Robert Christgau: Dean of American Rock Critics

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Arlo Guthrie

  • Alice's Restaurant [Reprise, 1967] B-
  • Running Down the Road [Reprise, 1969] A
  • Washington County [Warner Bros., 1970] B-
  • Hobo's Lullaby [Reprise, 1972] B+
  • Last of the Brooklyn Cowboys [Reprise, 1973] B
  • Arlo Guthrie [Reprise, 1974] B+
  • Amigo [Reprise, 1976] A-
  • The Best of Arlo Guthrie [Warner Bros., 1977] B
  • One Night [Warner Bros., 1978] C+
  • Outlasting the Blues [Warner Bros., 1979] B

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Consumer Guide Reviews:

Alice's Restaurant [Reprise, 1967]
The only sin of the title tale is kindness, but even in that, Arlo presents a fetching argument for hippie unsentimentality--for he's also funny, sly, intensely moral, and quite unmoralistic. The six tunes on the other side aren't bad as tunes, but they were recorded before Arlo learned how to sing. One-sided masterpiece. B-

Running Down the Road [Reprise, 1969]
Easily his best and most musical album, thanks to production-of-the-year by Lenny Waronker and Van Dyke Parks. Contains two absolutely superb cuts: "Running Down the Road," which features a guitar freak-out by some studio musicians who ought to send 20 white blues bands scampering back to the tars of India, and "Coming into Los Angeles," which embodies almost perfectly what it means to be young, hip, and temporarily on top of it in 1970 Amerika. A

Washington County [Warner Bros., 1970]
Basically, Running Down the Road was about what it said it was about. As such, it was a little scary, which I liked but Arlo apparently didn't, because now he's busy finding "a place to dwell" and learning about Jesus. Or, to turn his only joke on this record around, putting his foot in his mouth and telling it where he wants to go. The Woody cover exposes the dark underside of cattle drives, but mostly it's roots and fenceposts--in short, the good earth. Which may be why he sounds sodden. B-

Hobo's Lullaby [Reprise, 1972]
If somebody's gotta make exploring-the-folkie-mind-set records, oh Lord let it be somebody with a strong sense of history as well as a weakness for nostalgia. "Ukelele Lady" sounds positively intelligent backing one of Woody's heaviest antiscab ballads, and if the new ones about trains and booze seem slightly outmoded, well, that's part of the point, right? B+

Last of the Brooklyn Cowboys [Reprise, 1973]
That the folkie mind set dwells in the recording studio these days is a truth only new folk-rock songs as original as "City of New Orleans" can make me like. Instead, the best new tune here, Arlo's celebration of the Guthries' fiddling tradition, sounds suspiciously like a traditional fiddle tune. And I never had much use for "Gates of Eden" in its, er, authentic version. B

Arlo Guthrie [Reprise, 1974]
This odd little record comes on like Arlo VII, which might rightfully excite semi-coma among the unconverted, but it's not. For once, Lenny Waronker's expertise produces music--playing and especially singing, not aural quality--that flirts (a little coyly) with amateurishness. Plus the record is political in a consciously oblique and sometimes fuzzy smart-hippie way. Arlo's Watergate song does justice to Tom T. Hall. And the two spirituals that make you wonder why he's fooling around with the Southern California Community Choir turn out to be about Israel. B+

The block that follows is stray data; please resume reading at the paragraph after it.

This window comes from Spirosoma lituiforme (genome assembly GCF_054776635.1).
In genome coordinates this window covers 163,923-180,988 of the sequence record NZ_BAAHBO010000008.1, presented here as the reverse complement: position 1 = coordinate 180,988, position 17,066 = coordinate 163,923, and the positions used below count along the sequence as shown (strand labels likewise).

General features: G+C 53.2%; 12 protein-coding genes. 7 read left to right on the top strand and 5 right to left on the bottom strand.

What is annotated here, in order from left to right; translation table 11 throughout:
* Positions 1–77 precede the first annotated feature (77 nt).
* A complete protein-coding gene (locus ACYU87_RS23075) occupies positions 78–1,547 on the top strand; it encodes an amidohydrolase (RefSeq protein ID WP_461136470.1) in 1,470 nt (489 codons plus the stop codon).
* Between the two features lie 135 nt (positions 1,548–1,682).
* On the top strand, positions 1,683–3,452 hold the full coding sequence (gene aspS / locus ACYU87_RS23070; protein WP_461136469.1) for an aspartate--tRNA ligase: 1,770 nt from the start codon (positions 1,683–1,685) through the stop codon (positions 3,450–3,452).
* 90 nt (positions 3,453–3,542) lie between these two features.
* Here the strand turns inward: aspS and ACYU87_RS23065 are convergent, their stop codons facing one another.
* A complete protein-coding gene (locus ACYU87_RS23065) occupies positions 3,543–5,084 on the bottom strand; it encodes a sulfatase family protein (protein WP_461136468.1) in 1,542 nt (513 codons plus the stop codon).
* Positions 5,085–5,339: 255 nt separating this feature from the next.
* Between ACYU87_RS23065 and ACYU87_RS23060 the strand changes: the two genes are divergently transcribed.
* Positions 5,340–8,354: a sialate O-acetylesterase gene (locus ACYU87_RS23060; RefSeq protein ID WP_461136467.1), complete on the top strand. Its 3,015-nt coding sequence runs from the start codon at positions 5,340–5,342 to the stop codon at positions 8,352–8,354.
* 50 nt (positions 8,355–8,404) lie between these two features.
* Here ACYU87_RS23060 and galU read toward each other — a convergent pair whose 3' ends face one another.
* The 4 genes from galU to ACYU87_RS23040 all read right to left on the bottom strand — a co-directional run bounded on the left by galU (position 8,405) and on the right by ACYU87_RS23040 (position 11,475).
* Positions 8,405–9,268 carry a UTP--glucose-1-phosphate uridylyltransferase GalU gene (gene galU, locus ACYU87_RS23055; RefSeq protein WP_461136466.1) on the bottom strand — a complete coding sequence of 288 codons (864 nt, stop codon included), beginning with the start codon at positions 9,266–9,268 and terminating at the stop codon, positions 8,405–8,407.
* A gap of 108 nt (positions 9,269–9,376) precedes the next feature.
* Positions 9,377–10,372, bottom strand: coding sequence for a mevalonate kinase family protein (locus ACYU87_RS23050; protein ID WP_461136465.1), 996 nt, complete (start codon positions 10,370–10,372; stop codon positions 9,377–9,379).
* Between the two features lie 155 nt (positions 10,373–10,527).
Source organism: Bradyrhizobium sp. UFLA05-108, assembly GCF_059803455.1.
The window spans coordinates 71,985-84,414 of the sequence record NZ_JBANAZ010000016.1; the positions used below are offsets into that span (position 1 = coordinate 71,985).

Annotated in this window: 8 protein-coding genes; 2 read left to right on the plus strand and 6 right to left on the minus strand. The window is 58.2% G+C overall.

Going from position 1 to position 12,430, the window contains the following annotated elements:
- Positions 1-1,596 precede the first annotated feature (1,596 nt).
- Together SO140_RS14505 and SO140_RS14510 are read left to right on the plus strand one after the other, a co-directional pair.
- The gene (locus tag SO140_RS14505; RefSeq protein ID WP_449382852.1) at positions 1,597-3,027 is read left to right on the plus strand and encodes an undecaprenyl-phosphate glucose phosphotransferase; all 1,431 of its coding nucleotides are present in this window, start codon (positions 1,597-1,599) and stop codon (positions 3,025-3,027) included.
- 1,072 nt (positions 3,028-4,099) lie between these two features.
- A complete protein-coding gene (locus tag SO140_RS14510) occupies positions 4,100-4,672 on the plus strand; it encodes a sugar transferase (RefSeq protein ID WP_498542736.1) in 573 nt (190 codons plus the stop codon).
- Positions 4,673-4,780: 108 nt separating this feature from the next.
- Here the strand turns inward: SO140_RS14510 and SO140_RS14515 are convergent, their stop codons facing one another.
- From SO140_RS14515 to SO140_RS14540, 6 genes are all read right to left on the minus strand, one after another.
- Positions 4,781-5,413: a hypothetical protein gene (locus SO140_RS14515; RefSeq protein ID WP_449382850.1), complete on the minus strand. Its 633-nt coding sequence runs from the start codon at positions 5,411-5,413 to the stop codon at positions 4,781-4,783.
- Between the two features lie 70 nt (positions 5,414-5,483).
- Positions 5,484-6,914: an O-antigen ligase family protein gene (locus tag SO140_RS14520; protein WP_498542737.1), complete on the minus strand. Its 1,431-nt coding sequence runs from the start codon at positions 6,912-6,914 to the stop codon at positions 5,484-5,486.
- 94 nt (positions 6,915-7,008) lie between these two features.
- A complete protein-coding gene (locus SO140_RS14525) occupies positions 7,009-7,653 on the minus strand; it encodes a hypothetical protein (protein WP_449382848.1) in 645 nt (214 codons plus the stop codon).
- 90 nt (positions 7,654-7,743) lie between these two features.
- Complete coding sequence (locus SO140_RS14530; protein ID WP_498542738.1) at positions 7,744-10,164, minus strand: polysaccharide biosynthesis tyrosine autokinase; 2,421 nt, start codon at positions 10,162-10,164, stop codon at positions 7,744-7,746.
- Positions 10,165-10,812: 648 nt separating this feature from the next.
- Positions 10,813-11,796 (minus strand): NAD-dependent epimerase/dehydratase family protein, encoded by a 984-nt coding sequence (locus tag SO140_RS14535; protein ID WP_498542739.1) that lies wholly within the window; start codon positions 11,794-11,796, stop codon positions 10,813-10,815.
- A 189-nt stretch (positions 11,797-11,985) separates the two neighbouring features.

Amigo [Reprise, 1976]
When you wrap one good-but-not-great album a year around a voice so frail and a sensibility so quirky, you're liable to find yourself pigeonholed--as a miniaturist, an odd duck if not a small fry. On the other hand, if just a few of those LPs are a little better than anyone has a right to expect, people might start thinking you're an auteur or something. I don't go for that frog talk myself, but this release has me pulling out my old Arlo albums and discovering how ideally the limitations of his voice have always suited his wry and complex understanding of things. Especially recommended: "Guabi Guabi," an absurdly cheerful African ditty that ought to be a novelty hit, and "Victor Jara," the most painful protest song in recent memory (including "Hurricane"). A-

The Best of Arlo Guthrie [Warner Bros., 1977]
A best-of with a theme: The Rehabilitation of a Smart-Ass. Side one leads with "Alice's Restaurant Massacre," retrieved from Arlo's otherwise amateurish debut, and then reprises two tuneful if soggy religious numbers. Side two leads with "Motorcycle (Significance of the Pickle) Song," rescued from Arlo's unnecessary live collaboration with Uncle Pete, follows with the hippie-desperado anthem "Coming Into Los Angeles," and then "progresses" into the reconciliation and nostalgia of Arlo's mature period. I have nothing against his mature period, but it's represented more cogently and unpredictably on Arlo Guthrie and Amigo. This would be more listenable, albeit less educational, if all the folk-punk stuff were on the same side. B

One Night [Warner Bros., 1978]
Sick of going into debt to make exquisitely conceived studio albums that don't sell, Arlo here delivers a mostly live LP--with undistinguished folkie-rockie added by his road band, Shenandoah--that strings together pointless Elvis and Beatles covers, one-dimensional folk songs, and a tall tale that would have trouble making first string guard on a high school basketball team. C+

Outlasting the Blues [Warner Bros., 1979]
These reflections on God, love, and death are substantial and obviously earned, but too often they're just not acute. The problem isn't his religious overview, either--think of T-Bone Burnett. Guthrie simply goes soft aesthetically at crucial moments, and although most of the material is creditable enough, only once--on "Epilogue," Guthrie's "Under Ben Bulben"--is the enormous emotional potential of the project realized. B

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